It was puzzling and a bit of a battle to get to the prepared aquarium position – what size aquarium, what lights (will there be fish or corals as well), what bio-filtration, what if any additional filtration will there be, what pumps for circulation (will the water move enough), will there be a sump (is a sump needed), if a sump what about the sump pump, what goes in the sump?… and on.
The new marine aquarist has done the research for the above and has got to a successful conclusion. It took time but here’s the livestock. Doesn’t it look great! Now it needs to be kept that way.
Looking at some comments on the internet and reading some marine books it seems the task faced by the new marine aquarist is to obtain a specialist doctorate! This isn’t the case of course, as keeping a marine aquarium is quite straightforward but can be confusing. Temperature, pH, buffering systems, phosphate, nitrate, ammonia, nitrite, redox potential, gilvin, carbonate hardness, alkalinity, copper, silicon, nitrification, denitrification, trace elements, salinity, reverse osmosis, foam fractionation, ultraviolet radiation, carbon and on… the list seems endless. Some of the terminology is closely concerned with other terminology. However, there isn’t any need for deeper knowledge to begin with it can safely be kept quite simple.
The task facing the aquarist is to keep the livestock in good health, by doing this there will be enjoyment and not disappointment. Knowledge will grow on demand as experience itself grows.
The livestock are in the aquarium, or are in the process of being slowly introduced. This means that the biological filter is sufficient for its task, the lights are as required as are the heaters, the seawater pumps are adequate for the livestock and seawater gallonage – well, all of this type of thing has been decided and done.
The need now for the aquarium is basic maintenance. This includes cleaning the viewing glass of algae, keeping mechanical filters efficient and the like. The major effect on the livestock though is seawater quality.
When the seawater first goes into the aquarium it is first class being clean and just as required. However with livestock present and in the confines of an aquarium it deteriorates. High quality seawater is the number one requirement for both fish and corals (corals need correct lighting, this is a close second). So it follows that a major part of maintenance is to maintain seawater quality.
The first in the list is stable salinity. The aquarist will have discovered the required salinity range for the livestock and applied it, but this could change because of ‘salt creep’ and perhaps evaporation. So by the use of a simple hydrometer the salinity is easily checked. This check is best made after a routine seawater change, the guideline for this change is 10% of the net system gallonage weekly. The new seawater should be heated to the aquarium temperature. Any alteration to salinity should be done very slowly so as to not adversely affect livestock.
Temperature is next, this one is easy. The heaters employed should maintain an acceptable temperature even with a small variation because of thermostat sensitivity. Simply check the aquarium thermometer.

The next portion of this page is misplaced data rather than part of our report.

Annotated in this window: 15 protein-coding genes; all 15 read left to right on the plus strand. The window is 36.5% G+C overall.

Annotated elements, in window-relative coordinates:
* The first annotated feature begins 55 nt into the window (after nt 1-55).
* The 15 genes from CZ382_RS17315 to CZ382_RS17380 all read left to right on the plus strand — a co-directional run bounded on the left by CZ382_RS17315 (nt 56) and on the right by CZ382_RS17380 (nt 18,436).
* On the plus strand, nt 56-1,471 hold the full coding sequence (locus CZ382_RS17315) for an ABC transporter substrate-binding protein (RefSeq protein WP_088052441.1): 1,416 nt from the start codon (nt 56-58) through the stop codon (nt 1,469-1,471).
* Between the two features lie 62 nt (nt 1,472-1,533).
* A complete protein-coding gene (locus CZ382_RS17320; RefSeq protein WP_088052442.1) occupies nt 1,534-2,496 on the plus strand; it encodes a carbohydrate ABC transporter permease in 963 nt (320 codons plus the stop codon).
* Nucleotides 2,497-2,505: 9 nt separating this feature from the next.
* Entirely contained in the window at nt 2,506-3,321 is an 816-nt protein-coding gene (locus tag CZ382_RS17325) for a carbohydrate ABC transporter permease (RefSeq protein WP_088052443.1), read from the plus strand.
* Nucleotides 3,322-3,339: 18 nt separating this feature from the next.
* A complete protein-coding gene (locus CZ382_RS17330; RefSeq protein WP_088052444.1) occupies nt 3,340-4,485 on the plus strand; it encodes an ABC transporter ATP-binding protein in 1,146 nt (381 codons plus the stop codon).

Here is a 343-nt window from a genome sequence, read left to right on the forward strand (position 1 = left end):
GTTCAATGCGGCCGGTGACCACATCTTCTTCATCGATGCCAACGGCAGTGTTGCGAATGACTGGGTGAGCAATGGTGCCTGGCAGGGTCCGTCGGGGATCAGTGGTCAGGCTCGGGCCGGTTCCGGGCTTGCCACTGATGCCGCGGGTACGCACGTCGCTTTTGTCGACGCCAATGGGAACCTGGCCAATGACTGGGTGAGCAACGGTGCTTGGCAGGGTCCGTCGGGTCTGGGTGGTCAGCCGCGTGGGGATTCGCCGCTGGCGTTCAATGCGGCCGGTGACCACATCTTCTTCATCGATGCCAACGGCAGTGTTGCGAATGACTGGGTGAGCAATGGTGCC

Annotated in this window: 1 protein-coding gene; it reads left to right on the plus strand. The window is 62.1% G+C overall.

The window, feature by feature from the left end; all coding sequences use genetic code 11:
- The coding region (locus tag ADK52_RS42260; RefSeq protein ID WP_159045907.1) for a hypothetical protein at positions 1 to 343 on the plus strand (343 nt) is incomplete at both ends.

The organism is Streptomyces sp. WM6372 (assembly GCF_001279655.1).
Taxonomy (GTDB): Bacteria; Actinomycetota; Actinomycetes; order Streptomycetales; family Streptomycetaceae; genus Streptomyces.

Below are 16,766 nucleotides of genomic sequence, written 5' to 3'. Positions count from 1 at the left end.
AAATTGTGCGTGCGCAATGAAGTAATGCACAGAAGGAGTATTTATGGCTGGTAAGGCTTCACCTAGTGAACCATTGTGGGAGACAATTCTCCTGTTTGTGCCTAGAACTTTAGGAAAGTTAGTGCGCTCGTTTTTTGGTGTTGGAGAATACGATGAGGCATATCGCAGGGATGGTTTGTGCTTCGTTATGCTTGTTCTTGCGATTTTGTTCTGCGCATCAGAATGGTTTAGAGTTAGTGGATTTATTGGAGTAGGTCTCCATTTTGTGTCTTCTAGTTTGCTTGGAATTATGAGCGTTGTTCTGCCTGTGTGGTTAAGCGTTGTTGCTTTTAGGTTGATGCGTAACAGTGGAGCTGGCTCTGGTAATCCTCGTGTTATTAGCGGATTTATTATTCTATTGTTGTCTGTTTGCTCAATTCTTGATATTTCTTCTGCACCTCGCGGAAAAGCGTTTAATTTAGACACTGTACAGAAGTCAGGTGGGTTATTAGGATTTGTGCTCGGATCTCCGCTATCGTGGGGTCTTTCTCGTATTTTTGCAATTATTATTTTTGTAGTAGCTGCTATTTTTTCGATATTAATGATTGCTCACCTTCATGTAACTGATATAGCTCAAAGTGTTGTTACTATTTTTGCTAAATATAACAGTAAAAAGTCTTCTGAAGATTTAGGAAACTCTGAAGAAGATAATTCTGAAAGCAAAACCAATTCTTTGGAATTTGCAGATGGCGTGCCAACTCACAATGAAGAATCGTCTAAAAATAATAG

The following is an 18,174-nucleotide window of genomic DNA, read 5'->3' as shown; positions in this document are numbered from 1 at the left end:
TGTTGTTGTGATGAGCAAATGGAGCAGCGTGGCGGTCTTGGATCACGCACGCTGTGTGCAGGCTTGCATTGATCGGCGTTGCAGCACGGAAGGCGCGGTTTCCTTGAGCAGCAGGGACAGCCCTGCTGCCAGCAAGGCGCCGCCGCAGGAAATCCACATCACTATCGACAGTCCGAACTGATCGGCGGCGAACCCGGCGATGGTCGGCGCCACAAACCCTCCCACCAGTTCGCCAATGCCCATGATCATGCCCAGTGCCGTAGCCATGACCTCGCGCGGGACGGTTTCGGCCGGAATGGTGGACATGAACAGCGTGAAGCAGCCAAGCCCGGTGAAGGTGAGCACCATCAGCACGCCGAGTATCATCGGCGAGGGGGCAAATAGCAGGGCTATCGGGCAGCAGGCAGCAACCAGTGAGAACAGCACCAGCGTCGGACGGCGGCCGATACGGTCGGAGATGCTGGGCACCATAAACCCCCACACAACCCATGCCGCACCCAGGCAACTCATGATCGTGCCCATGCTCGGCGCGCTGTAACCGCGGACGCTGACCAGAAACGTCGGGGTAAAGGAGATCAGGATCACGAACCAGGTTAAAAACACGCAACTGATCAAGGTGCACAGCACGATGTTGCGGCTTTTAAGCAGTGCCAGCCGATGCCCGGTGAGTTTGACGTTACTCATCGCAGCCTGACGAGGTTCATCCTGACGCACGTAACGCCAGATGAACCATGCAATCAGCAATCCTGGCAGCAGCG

The next check is pH. This gives the level of alkalinity of the seawater, but as far as the test is concerned the aquarist only needs to complete a daylight test (lights on) and note that it is between 8.0 and 8.4 and stable.
With a new aquarium the biological filtration is obviously also new. Because of this it could be unstable and still adjusting to the bio-load. The bio-filtration deals with two dangerous items in the seawater, ammonia and nitrite. Therefore these are tested for and the result should be zero. The bio-filtration produces a third unwanted presence and this is nitrate. Nitrate is not dangerous as are the aforementioned two but in excess can cause problems. One cause of excessive nitrate is overfeeding, a common beginner’s error. The guideline for nitrate in a fish only system is less than 30ppm and in a reef less than 10ppm. The level should be as low as possible.
If corals are present then it could be a good idea to test for calcium. Why ‘could’? There are some aquarists who keep soft corals who never test. They carry out regular routine seawater changes and the corals are fine. Calcium is being supplied with the new seawater (routine seawater changes could supply sufficient calcium for a particular demand, but this cannot be just accepted as more could be needed). With hard corals calcium should be tested for. The level should be around 420 to 450 ppm (parts per million) though some aquarists maintain around 480ppm. The new aquarist may prefer the generally more forgiving soft coral varieties. Calcium is used by other aquarium inhabitants if present such as snails etc. A reasonable calcium level doesn’t do any harm.
So there we are – six necessary tests with maybe another needed. The tests are quite simple and quick to execute. Keep the seawater quality high and the health and colours of the inhabitants will reflect it. Tests should be completed very regularly with a new aquarium, particularly ammonia and nitrite. Once stocking is fully completed and tests show that all is acceptable for say a further month then weekly testing can follow.
If any test shows a disparity then it needs investigating. Finding out how to make a correction becomes easier as time passes and the aquarist develops a ‘feel’ for the aquarium and the different requirements it has.
After some time if the marine aquarium bug really does bite it is unlikely that the initial simplicity will remain. When topics are read curiosity rises and a ‘maybe I could do that’ thought is generated, more knowledge develops and, well, it’s good. Above all else, the livestock should always be the number one consideration.